The new Peugeot RCZ R is quick. And by that we mean properly quick. A 0-62mph time of 5.9 seconds and a top speed limited to 155mph highlights RCZ’s immense pace. But these are just figures on paper. It’s out on the road where it really counts. And this respect, The RCZ R offers licence-losing potential.
A more driver-focused Peugeot RCZ is an interesting proposition. On the one hand, it’s the RCZ the enthusiasts have always yearned for, with the pace and dynamics to match its undoubted potential. But you have to wonder how many of the 10,000 or so people who have bought an RCZ in the UK have actually demanded a sharper, more focused car.
By Peugeot’s own admission, the RCZ appeals to the kind of buyer who puts luxury and style above all else. It’s a trend the brand is experiencing across the range, with the top trim Allure and Feline models seeing a 30 per cent increase in sales.
The Peugeot RCZ R is an altogether different proposition. To coin a well worn cliche, it’s a bit of an animal.
That Peugeot has managed to extract 270bhp and 330Nm of torque from a lowly 1.6-litre turbocharged engine is a remarkable achievement. But in standard form, the front-wheel drive RCZ simply wouldn’t be able to cope with its newfound injection of power.
So the ride height has been lowered by 10mm, the brake discs are a massive 380mm diameter and 32mm thickness, the 19-inch wheels are wrapped in Goodyear Eagle F1 235/40 tyres and the springs have been stiffened. But the most significant upgrade is the Torsen differential, designed to ensure the front-end locks tight and the rear-end follows obediently around corners.
Capture the RCZ R’s sweet spot powering out of a bend, and it’s as rewarding as any sensibly priced rear-wheel drive hero. Yes, all the planets need to align, but on the occasions when the RCZ R achieves cornering perfection, it’s a genuine butterflies in the pit of the stomach feeling.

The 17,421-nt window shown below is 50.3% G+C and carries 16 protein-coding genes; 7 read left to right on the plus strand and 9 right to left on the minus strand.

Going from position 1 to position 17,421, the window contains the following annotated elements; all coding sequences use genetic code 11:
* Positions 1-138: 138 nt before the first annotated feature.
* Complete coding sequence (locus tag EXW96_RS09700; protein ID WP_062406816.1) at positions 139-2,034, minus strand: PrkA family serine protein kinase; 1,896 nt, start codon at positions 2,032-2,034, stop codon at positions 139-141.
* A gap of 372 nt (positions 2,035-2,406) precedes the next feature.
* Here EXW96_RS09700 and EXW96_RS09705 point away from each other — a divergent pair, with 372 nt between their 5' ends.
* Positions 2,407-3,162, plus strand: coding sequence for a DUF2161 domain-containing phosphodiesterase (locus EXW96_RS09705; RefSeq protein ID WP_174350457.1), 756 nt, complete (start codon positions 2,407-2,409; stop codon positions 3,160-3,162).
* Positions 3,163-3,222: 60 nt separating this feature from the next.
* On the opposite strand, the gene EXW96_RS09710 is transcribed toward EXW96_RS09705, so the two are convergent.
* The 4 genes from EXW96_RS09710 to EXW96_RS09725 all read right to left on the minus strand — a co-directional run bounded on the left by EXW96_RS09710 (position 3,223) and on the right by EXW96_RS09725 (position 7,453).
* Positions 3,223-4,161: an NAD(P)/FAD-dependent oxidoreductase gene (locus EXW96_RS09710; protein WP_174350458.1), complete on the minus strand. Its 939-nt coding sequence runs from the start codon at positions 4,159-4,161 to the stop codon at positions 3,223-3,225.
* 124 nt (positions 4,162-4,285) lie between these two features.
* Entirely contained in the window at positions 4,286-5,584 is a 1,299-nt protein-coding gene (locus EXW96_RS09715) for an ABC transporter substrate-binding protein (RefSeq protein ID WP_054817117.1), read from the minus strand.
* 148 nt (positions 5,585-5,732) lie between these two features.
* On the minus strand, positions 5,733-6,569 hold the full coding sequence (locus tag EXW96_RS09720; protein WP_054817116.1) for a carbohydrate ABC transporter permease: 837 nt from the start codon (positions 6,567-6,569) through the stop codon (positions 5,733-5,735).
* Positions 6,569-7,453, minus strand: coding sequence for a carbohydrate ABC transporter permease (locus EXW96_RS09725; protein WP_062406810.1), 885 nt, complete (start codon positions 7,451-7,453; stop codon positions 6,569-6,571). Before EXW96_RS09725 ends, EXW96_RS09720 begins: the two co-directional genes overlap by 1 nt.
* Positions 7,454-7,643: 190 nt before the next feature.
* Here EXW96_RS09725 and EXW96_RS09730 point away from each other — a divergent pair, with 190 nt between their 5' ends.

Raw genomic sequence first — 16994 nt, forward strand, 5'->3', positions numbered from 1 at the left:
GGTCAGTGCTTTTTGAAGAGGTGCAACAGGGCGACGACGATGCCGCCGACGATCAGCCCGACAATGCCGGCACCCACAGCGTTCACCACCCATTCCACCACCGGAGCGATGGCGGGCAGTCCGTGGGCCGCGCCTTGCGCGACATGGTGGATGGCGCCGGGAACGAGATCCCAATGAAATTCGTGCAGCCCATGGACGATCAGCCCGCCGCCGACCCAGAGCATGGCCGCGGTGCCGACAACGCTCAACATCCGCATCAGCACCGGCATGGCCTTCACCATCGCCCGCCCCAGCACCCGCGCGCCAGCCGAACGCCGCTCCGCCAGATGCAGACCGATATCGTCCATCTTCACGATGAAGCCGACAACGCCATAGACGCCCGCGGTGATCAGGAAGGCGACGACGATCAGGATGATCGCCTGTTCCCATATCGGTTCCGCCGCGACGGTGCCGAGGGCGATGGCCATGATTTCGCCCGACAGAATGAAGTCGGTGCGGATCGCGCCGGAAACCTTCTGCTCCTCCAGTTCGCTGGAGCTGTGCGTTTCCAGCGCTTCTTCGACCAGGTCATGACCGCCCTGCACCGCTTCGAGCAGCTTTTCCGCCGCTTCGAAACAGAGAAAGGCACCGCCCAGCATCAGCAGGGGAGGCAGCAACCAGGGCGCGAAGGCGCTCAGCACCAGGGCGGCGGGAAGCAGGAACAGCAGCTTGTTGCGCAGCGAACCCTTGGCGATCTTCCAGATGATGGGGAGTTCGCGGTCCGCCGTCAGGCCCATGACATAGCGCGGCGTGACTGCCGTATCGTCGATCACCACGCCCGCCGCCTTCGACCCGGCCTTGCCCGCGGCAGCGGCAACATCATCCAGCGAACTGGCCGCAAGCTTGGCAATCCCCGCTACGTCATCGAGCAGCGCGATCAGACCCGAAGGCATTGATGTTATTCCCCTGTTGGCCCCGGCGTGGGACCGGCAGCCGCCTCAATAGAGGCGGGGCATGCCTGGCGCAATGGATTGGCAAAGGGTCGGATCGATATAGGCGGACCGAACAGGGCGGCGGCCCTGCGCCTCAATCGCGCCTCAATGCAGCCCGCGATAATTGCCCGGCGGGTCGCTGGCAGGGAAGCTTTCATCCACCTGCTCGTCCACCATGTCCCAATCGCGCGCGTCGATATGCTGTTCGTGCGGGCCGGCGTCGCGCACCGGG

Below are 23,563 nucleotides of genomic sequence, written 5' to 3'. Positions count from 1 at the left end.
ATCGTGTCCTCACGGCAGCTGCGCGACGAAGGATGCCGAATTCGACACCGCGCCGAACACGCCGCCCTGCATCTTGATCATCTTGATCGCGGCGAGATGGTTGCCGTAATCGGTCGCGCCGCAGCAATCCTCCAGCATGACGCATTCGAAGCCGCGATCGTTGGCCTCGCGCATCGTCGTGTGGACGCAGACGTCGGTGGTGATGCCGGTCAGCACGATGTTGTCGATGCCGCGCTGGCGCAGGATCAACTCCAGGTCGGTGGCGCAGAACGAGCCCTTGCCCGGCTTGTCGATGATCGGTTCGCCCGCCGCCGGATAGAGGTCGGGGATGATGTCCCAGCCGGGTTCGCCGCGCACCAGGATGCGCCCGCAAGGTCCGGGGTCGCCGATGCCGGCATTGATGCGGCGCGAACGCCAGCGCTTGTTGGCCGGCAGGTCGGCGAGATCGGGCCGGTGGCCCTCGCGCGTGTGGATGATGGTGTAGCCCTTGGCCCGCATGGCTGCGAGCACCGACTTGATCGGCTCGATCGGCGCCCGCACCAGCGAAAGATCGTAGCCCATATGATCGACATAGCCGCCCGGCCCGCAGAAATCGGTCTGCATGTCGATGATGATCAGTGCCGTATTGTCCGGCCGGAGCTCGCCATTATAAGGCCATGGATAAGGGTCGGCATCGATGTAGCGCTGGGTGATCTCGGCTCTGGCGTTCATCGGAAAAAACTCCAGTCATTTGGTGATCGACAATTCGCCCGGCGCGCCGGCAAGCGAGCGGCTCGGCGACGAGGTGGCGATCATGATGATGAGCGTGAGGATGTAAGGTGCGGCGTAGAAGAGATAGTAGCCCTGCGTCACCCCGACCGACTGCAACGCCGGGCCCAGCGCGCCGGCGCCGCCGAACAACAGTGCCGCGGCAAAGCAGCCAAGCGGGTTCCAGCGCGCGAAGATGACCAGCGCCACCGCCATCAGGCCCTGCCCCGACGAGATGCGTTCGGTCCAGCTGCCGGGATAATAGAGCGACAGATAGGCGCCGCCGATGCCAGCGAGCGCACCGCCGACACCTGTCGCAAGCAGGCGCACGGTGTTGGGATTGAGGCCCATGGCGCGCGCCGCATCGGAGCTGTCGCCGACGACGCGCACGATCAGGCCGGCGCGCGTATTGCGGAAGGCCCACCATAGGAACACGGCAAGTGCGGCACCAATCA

On other occasions, there’s a hint of understeer, but this is soon kept in check by the diff. And the more speed you carry through the corner, the more the back-end seems to hunker down, aided by the fixed rear spoiler, which helps to increase the amount of rear downforce.
In fact, just about everything Peugeot Sport has done to the RCZ R seems to make a difference. Compared to the top-spec RCZ, the weight is down by 17kg, and as a result, the coupe feels more agile and willing to entertain. Be in no doubt, this is no soft-focus, badge-engineered overhaul.
It would be foolish to name it the most entertaining road-going Peugeot of all time. The likes of the 205 GTi, 306 Rallye and 405 Mi16 have the heritage – and the ability – to knock the wannabe top cat from its perch. But it’s by far and away the most exciting Peugeot in over a decade. And perhaps crucially, it gives us hope that Peugeot will deliver a more exciting version of the 208 GTi. And just think what could be achieved with the excellent new 308…
That’s not to say the Peugeot RCZ R is perfect. Because it isn’t.
Having spent a week with the new Peugeot 308, the RCZ R’s interior is a bit of a letdown. Like the standard RCZ, it’s based on the old 308, which is beginning to show its age. The sat-nav unit feels dated and the lack of a touchscreen infotainment system puts it at odds with the rest of the range. And oh how the RCZ R would benefit from the new 308’s small steering wheel and raised dials combination.
On the plus side, the Nappa leather and Alcantara sports seats are excellent and the driving position is first rate. It’s a sea of black, with red stitching, plus a smattering of ‘R’ and Peugeot Sport logos throughout the cabin. Although we could do without the metallic ‘R’ plaque on the centre console, which feels like it has been lifted from a discount motoring store.